Throughout his short but prolific career, Michel Majerus captured the spirit of his time – decades marked by the expansion of globalised consumer culture and digital technology. His large-scale paintings and installations are characterised by the visual sampling and collage of an eclectic repertoire of imagery and text. Borrowing freely from art history, video games, advertising and electronic music, his work resonates with the frenzy of images and information that pervades contemporary society through the ubiquity of the internet. Thus, Majerus transgressed the rules of painting and reinterpreted the pop culture of the 1990s and early 2000s. He used these influences in a way that implied an engagement not only with broader cultural developments, but also with the parameters of artistic practice and reception in a way that is still relevant today.
Majerus’s installations typically explored the growing role of the digital, allowing visitors to walk through and experience emerging visual cultures in an immersive way. SINNMASCHINE [Sense, or Meaning Machine] (1997), the departure point and entrance to the exhibition in the Grand Hall of Mudam, is one of these. Referencing The Man-Machine (1978), the iconic album by German electronic music band Kraftwerk, its industrial metal floor resembles a dance floor on which visitors’ footsteps resonate. Majerus worked with different techniques, themes and motifs from the world of computers, comics and advertising, and put them in dialogue with art history. In the installation of SINNMASCHINE, we can see these conversations happening: brands such as Nike are treated equally to references to artists such as Gerhard Richter and Majerus’s own works. With this sampling method which freely and non-hierarchically combines different elements, Majerus created his own world of images and gave painting important new impulses. Through exaggeration, stylistic breaks, fragmentation or deliberate confrontation, he questions the relationship of images to reality, creating his own artistic spaces within exhibitions, transforming his work into an environment.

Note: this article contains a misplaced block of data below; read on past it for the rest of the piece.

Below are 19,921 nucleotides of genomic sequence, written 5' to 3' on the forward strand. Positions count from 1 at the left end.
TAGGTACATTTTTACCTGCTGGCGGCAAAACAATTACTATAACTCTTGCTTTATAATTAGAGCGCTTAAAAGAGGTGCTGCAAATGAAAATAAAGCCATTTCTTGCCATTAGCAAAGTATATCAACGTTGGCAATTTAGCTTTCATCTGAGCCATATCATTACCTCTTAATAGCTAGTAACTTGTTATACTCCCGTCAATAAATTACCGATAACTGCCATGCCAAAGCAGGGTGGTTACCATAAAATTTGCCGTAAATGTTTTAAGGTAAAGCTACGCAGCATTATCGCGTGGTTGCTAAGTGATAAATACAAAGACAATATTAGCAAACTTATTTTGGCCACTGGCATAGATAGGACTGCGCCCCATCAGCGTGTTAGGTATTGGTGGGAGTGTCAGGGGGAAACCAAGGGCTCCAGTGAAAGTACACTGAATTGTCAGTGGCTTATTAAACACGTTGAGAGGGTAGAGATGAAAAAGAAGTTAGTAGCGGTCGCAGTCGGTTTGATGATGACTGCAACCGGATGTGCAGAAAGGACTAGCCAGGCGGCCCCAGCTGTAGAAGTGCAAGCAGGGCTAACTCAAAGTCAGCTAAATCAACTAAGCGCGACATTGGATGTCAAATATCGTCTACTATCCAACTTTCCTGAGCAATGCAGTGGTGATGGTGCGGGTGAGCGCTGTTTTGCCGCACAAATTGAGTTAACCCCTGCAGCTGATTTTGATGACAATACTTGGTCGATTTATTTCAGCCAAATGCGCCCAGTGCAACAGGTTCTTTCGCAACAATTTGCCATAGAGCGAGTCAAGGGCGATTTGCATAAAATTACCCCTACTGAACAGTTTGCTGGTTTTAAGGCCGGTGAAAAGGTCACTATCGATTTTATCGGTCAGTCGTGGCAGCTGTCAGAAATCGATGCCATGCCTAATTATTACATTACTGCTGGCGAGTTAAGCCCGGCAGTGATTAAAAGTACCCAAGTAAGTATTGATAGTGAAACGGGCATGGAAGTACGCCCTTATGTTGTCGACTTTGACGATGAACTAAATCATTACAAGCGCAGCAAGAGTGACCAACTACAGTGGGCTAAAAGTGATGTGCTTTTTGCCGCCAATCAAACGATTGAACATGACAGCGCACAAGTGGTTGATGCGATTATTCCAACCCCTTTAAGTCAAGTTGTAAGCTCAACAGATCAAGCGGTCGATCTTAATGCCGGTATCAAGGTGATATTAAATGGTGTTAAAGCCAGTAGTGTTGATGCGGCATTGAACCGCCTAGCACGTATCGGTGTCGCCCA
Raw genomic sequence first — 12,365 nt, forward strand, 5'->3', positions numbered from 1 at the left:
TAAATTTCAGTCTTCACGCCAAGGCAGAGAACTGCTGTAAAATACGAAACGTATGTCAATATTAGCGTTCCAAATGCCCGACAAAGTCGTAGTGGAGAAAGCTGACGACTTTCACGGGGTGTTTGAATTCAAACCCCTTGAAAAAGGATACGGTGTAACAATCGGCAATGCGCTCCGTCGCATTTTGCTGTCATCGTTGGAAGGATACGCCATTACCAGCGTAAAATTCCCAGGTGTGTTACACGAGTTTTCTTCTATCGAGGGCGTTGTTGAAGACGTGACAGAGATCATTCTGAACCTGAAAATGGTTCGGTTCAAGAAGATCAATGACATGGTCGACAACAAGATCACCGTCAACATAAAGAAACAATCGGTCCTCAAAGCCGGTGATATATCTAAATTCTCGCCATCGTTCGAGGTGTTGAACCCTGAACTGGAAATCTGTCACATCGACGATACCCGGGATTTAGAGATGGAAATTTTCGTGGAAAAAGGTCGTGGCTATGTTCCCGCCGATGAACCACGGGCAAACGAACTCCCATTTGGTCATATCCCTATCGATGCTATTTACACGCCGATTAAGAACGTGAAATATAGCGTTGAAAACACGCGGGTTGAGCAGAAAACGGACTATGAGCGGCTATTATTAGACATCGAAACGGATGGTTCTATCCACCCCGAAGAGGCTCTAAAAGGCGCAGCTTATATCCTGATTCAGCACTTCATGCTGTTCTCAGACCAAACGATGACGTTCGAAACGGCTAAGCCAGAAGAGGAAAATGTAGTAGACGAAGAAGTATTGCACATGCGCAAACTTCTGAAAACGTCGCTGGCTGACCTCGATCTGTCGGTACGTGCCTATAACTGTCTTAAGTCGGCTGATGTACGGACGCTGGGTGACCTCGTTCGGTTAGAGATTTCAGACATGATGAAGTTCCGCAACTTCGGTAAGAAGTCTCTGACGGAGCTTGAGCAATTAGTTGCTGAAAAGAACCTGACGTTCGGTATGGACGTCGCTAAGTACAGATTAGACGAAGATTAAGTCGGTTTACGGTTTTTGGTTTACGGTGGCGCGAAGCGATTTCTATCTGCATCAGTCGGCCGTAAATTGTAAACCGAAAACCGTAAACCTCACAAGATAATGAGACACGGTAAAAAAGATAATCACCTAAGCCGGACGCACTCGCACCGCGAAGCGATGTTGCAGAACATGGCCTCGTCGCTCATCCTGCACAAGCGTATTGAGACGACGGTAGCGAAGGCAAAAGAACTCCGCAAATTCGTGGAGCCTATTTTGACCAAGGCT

In a scaffolding structure that refers to the architectures that he himself repeatedly built in a variety of formats, Mudam displays a selection of his multifaceted paintings from diverse phases of his creative career. In the manner of a research exhibition, Michel Majerus. SINNMASCHINE illustrates the manifold ways in which he translated his research into painting. His library is integrated into the structure, which gives a clear indication of his varied but time-typical interests; his notebooks and collected publications allow for differentiated readings of this artistic practice. In addition, Majerus’s VHS tapes – from copied video material from state television, MTV and VIVA recordings to documentaries and feature films – lend a new urgency to his paintings, adding additional context and depth to the flatness of most of his works. This juxtaposition of archival material with the paintings can significantly change the way we look at Majerus’s work, and we hope to deepen our current understanding of the artist and his relationship to art history and the discourses of his time. A publication based on last autumn’s symposium, what looks good today may not look good tomorrow: The Legacy of Michel Majerus will complete this expanded view and will be published in conjunction with the exhibition. The publication will be the first in a series of studies co-published by Mudam and Sternberg Press.
Curated by Bettina Steinbrügge, assisted by Clémentine Proby
Location Grand Hall
For more information visit mudam.com
Michel Majerus, Ohne Titel, 1993
Acrylic on canvas/ Acryl auf Leinwand
214 x 311 cm
© Michel Majerus Estate, 2023. Courtesy Private Collection
Photo/ Foto: Jens Ziehe, Berlin